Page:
Cannibalism in Britain: Taphonomy of the Creswellian (Pleistocene) faunal and human remains from Gough's Cave (Somerset, England)
|P. ANDREWS a1 and Y. FERNÁNDEZ-JALVO a2|
a1 The Natural History Museum, Cromwell Road, London SW7 5BD, UK
a2 Museo Nacional de Ciencias Naturales, 28006 Madrid, Spain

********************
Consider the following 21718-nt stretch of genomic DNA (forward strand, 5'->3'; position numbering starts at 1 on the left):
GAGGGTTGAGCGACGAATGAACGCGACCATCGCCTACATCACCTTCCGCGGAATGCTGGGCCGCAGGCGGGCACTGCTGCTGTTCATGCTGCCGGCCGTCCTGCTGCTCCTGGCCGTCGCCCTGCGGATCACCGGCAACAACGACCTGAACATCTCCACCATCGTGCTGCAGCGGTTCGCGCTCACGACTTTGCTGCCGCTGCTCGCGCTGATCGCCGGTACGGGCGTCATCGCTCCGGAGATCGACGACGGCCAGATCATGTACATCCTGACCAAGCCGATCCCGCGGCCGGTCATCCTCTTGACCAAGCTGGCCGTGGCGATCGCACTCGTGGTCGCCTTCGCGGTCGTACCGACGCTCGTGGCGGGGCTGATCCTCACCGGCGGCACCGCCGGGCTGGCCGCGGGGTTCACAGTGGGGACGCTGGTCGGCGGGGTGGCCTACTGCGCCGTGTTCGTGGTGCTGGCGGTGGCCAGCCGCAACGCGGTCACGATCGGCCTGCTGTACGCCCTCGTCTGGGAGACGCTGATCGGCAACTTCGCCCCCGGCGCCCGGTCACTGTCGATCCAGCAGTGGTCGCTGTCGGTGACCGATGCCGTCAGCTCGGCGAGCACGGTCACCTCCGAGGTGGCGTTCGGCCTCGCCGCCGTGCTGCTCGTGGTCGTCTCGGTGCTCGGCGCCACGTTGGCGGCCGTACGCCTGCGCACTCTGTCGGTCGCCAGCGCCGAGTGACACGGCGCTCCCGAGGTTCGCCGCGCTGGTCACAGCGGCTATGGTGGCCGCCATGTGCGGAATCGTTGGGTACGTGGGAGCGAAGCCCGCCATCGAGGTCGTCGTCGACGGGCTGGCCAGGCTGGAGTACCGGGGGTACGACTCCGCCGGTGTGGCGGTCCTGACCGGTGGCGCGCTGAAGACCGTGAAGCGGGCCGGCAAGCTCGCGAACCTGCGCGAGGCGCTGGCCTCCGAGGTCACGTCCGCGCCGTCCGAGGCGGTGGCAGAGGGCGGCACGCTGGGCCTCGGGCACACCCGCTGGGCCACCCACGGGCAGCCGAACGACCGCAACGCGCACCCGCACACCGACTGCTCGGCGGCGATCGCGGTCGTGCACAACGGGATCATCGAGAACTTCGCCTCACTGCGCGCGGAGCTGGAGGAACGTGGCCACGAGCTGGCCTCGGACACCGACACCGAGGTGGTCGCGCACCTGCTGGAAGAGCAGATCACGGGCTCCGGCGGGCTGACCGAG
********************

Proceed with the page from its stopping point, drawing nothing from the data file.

Human induced damage is the main taphonomic modification observed on the fossil bone assemblage of Gough's cave. Fossils from this site are very fragmentary, showing abundant cut-marks, percussion marks and peeling. Some specimens, however, are complete (ribs, vertebrae, carpal-tarsal bones and phalanges), but these elements are characterised by low marrow content where breakage to open the bone is not needed. Human remains recovered from this site show similar butchering patterns to other animals suggesting skinning, dismembering, defleshing and marrow extraction activities. Excavations during the 1986–1987 seasons showed that the human remains appear at the site randomly mixed with animal bones, with no specific distribution or arrangement of human bones. The evidence from this distribution indicates equal treatment of human and animal remains, and the analysis of cut-marks and other modifications suggests that both humans and animals were accumulated as the discarded food remains of the human population. This is interpreted as nutritional cannibalism. One exception to this is seen in the slight differences in skull treatment compared with other sites, suggesting a possible element of ritual cannibalism (cf Fontbrégoua, the French Neolithic site, ca 4000 BC).